As of Monday, March 16th, there are 50 confirmed cases in Ohio and none in Hamilton County, according to the Ohio Department of Health. Social distancing — staying a minimum of six feet away from other people — is a well-known way to prevent the spread of coronavirus, along with good hygiene, diet, and sleep. Governor DeWine’s announced closings will likely flatten the curve, but precautions are still necessary.

In China, according to Marshall, wearing masks is mandatory if you go to the office or other public spaces. Hand sanitizer is heavily used and available in these locations.

“People are just aware,” he says. “We still have new infections almost daily, unfortunately, but many, many fewer than expected and that is down to the social distancing and hygiene … I think people in the U.S. are just not comfortable with this and feel it seems crazy, but it really does work.”

Across Cincinnati, neighbors have offered to pick up groceries for people self-isolating or those who can’t leave home for a variety of reasons; out-of-work teachers have resources for free tutoring and remote learning; residents are supporting local businesses by buying goods and gift cards online; medical professionals are ramping up their virtual services; and gyms have links to free classes.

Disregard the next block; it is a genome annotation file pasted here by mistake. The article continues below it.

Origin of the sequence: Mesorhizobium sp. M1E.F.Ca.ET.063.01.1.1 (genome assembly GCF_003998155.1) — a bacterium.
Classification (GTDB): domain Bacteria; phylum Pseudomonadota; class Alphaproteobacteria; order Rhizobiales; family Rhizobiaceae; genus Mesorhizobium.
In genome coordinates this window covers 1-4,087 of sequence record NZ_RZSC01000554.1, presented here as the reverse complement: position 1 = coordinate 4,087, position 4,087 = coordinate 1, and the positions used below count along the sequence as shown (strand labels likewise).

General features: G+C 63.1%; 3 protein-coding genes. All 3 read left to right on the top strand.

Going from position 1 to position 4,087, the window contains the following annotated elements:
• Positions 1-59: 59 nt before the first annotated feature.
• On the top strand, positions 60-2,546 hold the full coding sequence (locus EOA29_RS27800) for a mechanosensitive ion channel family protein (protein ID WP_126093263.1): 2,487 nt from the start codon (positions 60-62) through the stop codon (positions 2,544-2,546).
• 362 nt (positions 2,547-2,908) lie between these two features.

On Thursday, March 13th, Jorge Perez, CEO and president of the YMCA of Greater Cincinnati, announced that some branches will transition into a Hospital Personnel Kids Camp.

“Because of the evolving rules governing the coronavirus pandemic, the impact of school closures, and the growing demand on medical professionals, we are transitioning many of our Y centers to support doctors, nurses, technicians, and medical staff with caring for their children during this crisis,” Perez says in an email. “They will not have to worry that their child is in a safe place, as they care for a growing number of our loved ones during this difficult time.”

All Y fitness centers closed last night, March 16th, at 9 p.m. Those who want to continue working out from home can check out the Y’s resources here and follow them on Facebook for a soon-to-be launch of live, real-time classes. If you’re an out-of-work instructor, Caitlin Gagnon, social media analyst and active older adults director, wants you to assist with on-demand classes for people of all ages.

Other area workout studios, like Hello Sunshine Yoga and Shine Yoga Virtual Studio Portal are doing the same. By keeping memberships or signing up for new ones, you can support local businesses while staying in shape.